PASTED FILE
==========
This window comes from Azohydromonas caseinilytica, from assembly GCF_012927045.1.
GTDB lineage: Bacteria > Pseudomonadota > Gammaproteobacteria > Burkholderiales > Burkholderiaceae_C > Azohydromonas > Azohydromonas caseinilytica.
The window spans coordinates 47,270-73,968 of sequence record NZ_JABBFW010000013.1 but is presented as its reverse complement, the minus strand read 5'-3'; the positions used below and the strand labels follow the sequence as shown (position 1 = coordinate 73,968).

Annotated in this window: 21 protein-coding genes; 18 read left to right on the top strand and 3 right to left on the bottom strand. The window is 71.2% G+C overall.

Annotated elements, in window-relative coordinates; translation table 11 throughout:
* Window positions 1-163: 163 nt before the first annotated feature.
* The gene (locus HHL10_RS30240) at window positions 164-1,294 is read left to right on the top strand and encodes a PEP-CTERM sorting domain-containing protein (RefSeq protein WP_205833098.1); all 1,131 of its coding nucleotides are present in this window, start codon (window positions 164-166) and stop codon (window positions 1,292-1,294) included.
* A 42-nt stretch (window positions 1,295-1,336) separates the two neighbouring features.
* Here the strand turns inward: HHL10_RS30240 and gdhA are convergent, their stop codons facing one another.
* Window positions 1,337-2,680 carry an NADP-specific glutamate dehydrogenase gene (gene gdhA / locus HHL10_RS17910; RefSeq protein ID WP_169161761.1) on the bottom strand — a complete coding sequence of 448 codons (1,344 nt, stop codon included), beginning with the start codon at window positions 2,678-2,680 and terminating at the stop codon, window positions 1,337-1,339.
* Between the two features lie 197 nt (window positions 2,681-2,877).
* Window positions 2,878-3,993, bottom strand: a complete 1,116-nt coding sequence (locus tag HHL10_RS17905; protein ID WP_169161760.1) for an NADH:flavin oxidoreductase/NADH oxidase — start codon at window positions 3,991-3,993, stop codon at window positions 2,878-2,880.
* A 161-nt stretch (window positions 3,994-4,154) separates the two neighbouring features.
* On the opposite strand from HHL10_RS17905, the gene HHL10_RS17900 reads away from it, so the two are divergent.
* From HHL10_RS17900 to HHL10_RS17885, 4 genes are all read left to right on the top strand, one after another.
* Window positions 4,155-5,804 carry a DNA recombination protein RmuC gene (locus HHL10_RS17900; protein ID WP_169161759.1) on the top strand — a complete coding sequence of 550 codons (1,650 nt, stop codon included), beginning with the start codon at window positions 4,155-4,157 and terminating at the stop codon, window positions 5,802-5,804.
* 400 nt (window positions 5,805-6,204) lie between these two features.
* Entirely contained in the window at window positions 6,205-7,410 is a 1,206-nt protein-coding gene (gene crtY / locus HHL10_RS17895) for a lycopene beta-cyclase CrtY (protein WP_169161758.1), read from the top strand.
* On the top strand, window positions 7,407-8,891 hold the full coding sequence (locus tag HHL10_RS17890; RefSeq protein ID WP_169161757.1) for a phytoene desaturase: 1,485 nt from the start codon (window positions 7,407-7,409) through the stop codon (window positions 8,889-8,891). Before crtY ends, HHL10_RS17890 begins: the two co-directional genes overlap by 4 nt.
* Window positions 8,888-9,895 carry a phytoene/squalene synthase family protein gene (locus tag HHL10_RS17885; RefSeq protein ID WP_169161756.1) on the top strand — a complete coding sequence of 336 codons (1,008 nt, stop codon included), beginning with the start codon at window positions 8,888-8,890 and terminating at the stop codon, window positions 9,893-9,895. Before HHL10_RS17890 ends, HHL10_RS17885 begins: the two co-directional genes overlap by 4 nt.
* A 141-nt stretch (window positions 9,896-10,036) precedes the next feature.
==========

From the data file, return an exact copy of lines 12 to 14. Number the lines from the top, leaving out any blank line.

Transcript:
* Window positions 2,878-3,993, bottom strand: a complete 1,116-nt coding sequence (locus tag HHL10_RS17905; protein ID WP_169161760.1) for an NADH:flavin oxidoreductase/NADH oxidase — start codon at window positions 3,991-3,993, stop codon at window positions 2,878-2,880.
* A 161-nt stretch (window positions 3,994-4,154) separates the two neighbouring features.
* On the opposite strand from HHL10_RS17905, the gene HHL10_RS17900 reads away from it, so the two are divergent.